The ongoing European migrant crisis in nations such as Italy, Greece and Hungary has had frequently fatal consequences for refugees traveling from Syria and other war-torn nations in the Middle East or North Africa. While this news topic has often made headline news in 2015, it’s rare for me to have an opportunity to see beyond the camera lens. A few weeks ago while traveling with my family in Messina, Italy, I had the chance to see face-to-face a few of the millions of unfortunate victims of violence and oppression.
From the point of view of the cruise ship my family was staying on, the ultimate juxtaposition presented itself: A luxury cruise ship with passengers awaiting their next cocktail, right beside the Italian Navy who are rescuing refugees from a dinghy lost in the Mediterranean Sea. It was a humbling experience to watch women and children first exit the Navy vessel, stepping foot on European land for the first time, with just the clothes on their back and maybe a small bag. The migrant crisis is a fight for survival, as documented by this excellent article, “What Refugees Bring When They Run for Their Lives“.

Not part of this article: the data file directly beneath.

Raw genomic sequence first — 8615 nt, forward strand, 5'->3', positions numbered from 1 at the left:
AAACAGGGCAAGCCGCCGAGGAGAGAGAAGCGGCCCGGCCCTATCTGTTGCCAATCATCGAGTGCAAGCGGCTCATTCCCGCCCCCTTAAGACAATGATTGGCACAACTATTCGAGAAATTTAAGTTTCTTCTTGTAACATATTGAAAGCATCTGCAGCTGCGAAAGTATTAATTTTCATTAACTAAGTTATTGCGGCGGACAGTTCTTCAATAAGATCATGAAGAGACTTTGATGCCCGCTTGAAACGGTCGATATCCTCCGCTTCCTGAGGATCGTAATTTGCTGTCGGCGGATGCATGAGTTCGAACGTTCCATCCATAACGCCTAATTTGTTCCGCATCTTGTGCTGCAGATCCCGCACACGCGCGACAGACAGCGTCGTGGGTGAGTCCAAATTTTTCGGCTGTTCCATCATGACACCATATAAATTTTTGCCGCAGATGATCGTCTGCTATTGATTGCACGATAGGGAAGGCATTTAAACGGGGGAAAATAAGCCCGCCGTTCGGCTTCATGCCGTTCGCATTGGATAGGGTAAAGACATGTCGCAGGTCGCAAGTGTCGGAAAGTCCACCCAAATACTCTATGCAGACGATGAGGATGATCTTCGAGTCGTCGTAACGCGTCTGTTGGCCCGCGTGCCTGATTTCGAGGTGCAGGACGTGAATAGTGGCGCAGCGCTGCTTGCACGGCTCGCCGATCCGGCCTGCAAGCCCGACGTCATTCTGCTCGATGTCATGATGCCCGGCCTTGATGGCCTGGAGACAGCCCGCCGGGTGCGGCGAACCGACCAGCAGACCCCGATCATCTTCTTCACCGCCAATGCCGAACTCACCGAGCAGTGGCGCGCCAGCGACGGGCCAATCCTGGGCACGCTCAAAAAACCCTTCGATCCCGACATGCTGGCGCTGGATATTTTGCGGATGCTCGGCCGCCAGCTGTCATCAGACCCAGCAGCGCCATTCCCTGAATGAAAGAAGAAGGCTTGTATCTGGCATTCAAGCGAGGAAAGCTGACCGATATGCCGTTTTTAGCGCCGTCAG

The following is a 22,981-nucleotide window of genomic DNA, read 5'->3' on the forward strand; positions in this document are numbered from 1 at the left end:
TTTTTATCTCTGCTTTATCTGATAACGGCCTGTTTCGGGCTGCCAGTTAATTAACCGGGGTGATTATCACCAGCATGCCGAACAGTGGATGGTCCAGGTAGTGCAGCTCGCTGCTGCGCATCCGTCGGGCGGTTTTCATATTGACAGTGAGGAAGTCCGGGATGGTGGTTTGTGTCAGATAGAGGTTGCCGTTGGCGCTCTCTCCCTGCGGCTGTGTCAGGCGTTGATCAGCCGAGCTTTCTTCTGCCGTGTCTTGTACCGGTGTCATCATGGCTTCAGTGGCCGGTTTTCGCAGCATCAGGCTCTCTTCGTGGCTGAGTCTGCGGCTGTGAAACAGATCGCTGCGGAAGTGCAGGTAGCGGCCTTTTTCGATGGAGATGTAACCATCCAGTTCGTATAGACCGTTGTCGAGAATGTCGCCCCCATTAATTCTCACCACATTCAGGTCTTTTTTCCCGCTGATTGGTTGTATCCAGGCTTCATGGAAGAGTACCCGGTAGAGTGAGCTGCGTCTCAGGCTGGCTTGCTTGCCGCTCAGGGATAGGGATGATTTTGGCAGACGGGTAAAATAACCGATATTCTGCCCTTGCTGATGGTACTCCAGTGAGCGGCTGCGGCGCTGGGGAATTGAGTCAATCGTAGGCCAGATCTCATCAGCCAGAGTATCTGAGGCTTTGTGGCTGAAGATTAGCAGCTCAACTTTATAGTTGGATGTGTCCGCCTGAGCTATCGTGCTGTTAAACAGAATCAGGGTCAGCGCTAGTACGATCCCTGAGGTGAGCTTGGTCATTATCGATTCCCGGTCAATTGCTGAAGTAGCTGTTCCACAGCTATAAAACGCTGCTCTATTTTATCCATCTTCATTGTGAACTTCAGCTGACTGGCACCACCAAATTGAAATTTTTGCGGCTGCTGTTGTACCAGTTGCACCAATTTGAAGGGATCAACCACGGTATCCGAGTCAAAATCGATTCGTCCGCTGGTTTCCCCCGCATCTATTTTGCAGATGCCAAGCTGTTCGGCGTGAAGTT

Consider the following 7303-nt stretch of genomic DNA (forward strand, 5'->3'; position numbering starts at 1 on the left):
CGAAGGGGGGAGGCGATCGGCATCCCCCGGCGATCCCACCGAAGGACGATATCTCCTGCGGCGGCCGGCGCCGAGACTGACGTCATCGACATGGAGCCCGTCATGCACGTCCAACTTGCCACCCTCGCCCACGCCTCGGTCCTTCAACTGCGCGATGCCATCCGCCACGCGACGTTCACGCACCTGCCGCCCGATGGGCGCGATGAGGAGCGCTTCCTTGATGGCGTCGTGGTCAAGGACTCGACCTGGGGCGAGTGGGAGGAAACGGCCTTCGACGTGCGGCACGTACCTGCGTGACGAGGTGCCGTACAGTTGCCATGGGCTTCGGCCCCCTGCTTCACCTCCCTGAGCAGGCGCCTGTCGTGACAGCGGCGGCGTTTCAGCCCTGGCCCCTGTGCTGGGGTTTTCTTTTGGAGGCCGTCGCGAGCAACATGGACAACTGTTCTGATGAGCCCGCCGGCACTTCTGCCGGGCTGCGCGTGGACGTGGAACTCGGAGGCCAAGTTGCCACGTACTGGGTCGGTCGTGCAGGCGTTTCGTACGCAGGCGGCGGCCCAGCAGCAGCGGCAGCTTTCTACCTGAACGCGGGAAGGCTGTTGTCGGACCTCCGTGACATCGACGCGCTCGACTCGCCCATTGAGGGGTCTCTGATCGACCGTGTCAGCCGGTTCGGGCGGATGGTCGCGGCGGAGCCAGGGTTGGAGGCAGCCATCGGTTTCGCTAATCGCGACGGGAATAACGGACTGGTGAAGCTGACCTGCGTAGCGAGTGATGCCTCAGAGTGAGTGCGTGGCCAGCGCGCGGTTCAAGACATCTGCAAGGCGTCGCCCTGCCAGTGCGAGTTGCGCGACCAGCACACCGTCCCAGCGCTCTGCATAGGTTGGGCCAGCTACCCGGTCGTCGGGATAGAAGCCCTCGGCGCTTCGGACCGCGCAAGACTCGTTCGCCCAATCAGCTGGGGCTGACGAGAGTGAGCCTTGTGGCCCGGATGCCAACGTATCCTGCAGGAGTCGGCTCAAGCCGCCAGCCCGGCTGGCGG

Fortunately the Red Cross and many other humanitarian organizations are offering immediate assistance for the refugees who make it safely to Europe. The Pope has even called on all European Catholics to take in refugees if they have the means to do so. As you can see in the photo below, the refugees are first inspected for illness and disease before being bussed to a temporary housing location. This is what today’s Ellis Island looks like:
Video of this scene where I took photos was later aired on BBC News and various other International media outlets. But the media will fade, and this is just documentation of the beginning of their journey. Most will take refuge in central Europe, and many may never return home ever again.
What is next for these refugees? I don’t know exactly. But the collective story of over four million individuals and families displaced, people who are being pushed to the extremes of human willpower, is bound to shape the economic and political landscape of Europe for decades to come. May these struggling refugees not be forgotten, for they provide a certain reminder that freedom is never free.
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